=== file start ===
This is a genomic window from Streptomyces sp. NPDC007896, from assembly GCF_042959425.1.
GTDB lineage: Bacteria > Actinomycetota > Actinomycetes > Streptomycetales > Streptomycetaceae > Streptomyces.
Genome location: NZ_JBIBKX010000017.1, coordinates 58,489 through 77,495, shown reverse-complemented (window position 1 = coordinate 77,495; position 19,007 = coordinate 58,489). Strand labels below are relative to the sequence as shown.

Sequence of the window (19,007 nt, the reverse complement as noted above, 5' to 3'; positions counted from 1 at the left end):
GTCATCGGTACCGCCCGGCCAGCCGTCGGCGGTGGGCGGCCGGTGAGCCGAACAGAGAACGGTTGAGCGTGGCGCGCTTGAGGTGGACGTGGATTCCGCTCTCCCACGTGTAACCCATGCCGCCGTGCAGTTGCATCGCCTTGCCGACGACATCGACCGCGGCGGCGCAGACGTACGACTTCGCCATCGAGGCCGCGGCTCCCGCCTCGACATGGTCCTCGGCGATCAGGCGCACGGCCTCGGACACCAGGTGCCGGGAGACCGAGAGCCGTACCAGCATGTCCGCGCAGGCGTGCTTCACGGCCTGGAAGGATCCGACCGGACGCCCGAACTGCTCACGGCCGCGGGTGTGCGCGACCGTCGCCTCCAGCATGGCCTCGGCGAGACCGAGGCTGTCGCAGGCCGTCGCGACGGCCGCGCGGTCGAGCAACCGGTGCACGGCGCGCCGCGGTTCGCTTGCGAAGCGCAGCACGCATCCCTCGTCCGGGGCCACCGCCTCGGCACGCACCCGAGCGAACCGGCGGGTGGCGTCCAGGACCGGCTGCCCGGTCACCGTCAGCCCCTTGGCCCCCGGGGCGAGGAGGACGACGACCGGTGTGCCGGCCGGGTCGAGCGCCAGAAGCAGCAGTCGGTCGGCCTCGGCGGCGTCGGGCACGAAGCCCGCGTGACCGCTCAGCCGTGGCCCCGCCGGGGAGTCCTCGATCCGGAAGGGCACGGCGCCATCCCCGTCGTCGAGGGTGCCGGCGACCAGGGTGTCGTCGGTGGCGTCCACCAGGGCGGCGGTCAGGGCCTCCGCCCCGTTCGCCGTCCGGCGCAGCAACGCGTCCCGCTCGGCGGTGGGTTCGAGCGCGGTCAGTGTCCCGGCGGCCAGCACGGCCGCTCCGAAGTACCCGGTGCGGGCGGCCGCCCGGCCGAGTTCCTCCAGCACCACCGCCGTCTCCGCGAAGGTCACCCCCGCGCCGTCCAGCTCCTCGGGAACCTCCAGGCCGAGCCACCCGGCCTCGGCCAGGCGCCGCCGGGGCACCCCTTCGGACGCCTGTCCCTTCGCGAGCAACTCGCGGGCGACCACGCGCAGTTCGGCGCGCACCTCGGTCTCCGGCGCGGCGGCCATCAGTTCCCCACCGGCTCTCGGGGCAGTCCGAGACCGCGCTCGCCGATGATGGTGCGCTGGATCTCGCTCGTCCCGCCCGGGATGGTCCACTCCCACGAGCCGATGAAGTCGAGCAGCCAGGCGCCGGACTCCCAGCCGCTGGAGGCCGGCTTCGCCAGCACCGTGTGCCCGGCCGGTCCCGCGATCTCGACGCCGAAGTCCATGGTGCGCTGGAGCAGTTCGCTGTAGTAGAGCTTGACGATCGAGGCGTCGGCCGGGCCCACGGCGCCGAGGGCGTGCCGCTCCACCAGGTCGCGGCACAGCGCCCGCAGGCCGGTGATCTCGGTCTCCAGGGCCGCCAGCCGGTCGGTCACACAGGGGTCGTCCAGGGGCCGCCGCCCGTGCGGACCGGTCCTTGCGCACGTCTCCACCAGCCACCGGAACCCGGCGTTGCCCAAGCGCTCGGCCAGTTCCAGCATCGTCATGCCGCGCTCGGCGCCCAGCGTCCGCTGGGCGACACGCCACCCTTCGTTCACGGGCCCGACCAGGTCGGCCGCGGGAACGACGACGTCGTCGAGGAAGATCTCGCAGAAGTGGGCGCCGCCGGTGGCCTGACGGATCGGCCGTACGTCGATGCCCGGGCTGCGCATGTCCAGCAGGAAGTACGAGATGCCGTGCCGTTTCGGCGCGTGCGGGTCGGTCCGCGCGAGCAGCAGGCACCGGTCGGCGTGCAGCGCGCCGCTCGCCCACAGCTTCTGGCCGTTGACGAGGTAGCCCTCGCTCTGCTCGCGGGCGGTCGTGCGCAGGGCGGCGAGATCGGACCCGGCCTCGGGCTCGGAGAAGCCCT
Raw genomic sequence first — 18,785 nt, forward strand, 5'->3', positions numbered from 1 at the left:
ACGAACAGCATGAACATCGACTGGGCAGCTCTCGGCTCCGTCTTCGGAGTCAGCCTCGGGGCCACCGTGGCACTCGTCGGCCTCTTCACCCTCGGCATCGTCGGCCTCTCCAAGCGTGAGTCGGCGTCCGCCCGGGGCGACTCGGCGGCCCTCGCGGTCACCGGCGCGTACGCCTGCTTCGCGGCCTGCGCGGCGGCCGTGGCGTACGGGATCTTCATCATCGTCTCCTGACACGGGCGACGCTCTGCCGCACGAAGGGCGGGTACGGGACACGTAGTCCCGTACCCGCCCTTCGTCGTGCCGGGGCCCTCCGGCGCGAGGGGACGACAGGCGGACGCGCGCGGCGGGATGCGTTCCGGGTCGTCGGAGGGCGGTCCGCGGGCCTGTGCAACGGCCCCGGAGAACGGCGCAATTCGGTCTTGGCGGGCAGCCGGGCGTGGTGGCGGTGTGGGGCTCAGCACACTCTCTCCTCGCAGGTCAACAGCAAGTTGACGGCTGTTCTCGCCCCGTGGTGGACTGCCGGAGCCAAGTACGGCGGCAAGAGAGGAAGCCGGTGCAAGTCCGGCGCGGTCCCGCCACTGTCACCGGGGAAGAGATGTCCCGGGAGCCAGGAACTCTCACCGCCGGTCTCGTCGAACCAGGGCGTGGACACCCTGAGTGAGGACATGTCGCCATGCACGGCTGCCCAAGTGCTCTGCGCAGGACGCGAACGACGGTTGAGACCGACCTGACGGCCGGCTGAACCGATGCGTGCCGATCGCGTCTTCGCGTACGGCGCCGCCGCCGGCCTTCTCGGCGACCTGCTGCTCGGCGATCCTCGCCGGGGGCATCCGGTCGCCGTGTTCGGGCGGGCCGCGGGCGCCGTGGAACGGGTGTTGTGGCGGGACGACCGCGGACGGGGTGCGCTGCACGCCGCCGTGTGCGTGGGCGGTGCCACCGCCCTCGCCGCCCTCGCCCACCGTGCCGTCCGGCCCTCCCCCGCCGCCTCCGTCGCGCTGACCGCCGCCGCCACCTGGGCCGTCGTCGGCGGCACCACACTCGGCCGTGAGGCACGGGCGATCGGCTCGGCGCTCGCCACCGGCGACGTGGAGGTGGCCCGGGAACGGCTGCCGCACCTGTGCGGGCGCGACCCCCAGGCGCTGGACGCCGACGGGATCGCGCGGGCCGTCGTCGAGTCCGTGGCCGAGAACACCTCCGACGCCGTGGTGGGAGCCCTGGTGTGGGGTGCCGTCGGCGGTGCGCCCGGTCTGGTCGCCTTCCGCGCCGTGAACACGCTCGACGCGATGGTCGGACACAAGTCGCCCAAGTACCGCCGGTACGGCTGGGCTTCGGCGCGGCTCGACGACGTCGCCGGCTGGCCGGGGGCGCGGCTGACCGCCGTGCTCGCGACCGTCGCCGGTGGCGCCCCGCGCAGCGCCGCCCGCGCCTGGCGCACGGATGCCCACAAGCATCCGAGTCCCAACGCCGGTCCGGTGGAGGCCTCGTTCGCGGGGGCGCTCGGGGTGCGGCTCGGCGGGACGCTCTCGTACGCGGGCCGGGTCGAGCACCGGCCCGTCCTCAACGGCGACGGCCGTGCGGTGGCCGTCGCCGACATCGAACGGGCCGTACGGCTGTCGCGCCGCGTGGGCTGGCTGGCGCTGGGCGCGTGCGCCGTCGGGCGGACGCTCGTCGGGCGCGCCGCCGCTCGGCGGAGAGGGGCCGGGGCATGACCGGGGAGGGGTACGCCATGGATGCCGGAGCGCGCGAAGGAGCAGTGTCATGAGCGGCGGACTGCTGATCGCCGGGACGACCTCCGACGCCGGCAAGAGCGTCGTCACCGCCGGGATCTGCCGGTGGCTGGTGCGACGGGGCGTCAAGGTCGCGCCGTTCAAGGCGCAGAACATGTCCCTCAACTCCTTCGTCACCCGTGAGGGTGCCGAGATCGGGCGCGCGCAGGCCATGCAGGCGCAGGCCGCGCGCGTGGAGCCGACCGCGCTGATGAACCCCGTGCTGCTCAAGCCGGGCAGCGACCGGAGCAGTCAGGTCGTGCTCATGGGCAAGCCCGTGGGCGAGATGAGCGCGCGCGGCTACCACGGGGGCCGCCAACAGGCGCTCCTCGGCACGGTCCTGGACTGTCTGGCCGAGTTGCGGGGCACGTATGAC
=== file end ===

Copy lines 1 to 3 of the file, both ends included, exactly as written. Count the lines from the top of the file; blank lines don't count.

This is a genomic window from Streptomyces sp. NPDC007896, from assembly GCF_042959425.1.
GTDB lineage: Bacteria > Actinomycetota > Actinomycetes > Streptomycetales > Streptomycetaceae > Streptomyces.
Genome location: NZ_JBIBKX010000017.1, coordinates 58,489 through 77,495, shown reverse-complemented (window position 1 = coordinate 77,495; position 19,007 = coordinate 58,489). Strand labels below are relative to the sequence as shown.